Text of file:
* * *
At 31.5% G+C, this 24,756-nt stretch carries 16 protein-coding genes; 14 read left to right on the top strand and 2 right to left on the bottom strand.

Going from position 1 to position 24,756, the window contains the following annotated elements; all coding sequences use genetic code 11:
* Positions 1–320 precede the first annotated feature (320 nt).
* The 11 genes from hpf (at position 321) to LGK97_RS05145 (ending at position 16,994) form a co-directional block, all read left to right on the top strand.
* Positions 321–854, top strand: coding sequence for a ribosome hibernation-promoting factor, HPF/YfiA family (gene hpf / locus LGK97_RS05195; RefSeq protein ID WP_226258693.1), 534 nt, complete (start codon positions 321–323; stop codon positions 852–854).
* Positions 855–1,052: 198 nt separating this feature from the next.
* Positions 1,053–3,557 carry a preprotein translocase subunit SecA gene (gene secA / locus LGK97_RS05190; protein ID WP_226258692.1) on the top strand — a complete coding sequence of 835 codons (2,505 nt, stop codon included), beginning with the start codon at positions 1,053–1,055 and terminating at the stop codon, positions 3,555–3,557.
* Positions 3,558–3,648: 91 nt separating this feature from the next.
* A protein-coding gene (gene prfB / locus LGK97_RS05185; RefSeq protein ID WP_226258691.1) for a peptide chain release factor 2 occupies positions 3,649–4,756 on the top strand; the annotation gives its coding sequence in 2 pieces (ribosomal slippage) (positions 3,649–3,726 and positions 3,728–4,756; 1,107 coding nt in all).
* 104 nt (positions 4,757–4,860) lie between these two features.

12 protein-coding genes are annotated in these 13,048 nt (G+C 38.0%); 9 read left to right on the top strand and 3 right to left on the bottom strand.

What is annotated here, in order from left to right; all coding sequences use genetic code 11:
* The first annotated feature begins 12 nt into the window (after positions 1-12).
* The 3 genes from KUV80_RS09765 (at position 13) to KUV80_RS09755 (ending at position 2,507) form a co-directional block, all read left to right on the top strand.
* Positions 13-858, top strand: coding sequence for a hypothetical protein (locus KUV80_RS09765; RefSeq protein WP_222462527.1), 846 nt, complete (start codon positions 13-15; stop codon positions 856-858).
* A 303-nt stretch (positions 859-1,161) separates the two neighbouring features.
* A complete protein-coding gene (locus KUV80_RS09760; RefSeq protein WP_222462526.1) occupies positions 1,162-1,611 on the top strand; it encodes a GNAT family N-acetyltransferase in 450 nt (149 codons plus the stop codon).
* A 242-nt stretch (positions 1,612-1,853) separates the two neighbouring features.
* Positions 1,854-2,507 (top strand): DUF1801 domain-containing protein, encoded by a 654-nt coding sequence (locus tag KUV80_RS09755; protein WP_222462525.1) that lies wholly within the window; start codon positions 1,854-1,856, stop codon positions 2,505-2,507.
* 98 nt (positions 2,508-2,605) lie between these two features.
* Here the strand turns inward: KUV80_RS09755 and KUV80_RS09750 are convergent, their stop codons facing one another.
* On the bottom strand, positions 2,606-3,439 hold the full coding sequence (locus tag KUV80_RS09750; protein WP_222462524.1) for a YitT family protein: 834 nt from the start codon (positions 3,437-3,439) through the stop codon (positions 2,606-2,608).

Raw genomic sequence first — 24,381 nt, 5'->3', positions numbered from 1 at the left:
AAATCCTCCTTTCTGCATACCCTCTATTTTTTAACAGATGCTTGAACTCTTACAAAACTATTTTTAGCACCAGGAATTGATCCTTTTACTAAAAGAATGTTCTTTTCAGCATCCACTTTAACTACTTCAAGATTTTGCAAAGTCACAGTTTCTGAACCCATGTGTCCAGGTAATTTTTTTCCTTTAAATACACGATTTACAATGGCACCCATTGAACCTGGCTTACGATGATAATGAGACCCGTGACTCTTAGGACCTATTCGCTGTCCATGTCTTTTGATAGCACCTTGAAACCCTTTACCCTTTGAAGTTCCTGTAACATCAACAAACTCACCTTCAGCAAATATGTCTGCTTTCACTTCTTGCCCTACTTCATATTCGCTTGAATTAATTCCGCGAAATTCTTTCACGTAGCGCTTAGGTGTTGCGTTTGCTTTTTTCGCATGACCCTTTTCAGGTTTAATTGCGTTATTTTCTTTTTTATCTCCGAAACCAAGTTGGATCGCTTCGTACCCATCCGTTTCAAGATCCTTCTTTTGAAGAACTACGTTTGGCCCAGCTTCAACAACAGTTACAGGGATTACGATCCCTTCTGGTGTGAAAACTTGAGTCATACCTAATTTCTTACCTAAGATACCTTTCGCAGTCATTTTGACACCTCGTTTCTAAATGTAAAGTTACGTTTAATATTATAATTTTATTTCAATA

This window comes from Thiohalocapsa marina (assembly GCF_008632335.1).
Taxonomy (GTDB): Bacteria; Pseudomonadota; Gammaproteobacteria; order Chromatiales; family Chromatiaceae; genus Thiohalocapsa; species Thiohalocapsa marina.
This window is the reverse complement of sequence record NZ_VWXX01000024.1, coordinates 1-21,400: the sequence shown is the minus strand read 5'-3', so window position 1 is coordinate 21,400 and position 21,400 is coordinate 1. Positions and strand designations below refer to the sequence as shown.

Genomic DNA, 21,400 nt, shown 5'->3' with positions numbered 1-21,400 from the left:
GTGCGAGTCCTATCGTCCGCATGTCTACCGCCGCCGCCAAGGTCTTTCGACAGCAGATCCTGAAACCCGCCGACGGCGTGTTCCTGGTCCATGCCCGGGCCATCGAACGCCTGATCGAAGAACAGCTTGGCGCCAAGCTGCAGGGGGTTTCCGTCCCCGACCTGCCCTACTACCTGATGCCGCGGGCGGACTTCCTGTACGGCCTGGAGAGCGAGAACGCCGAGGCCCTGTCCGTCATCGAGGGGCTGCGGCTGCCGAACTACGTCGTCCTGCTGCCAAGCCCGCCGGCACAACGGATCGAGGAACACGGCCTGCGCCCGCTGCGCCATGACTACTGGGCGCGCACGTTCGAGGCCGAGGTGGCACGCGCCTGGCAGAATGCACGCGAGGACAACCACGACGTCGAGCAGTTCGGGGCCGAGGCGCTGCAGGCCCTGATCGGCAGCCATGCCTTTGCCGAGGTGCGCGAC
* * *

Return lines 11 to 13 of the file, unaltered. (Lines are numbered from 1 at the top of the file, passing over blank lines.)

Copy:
12 protein-coding genes are annotated in these 13,048 nt (G+C 38.0%); 9 read left to right on the top strand and 3 right to left on the bottom strand.

What is annotated here, in order from left to right; all coding sequences use genetic code 11:
* The first annotated feature begins 12 nt into the window (after positions 1-12).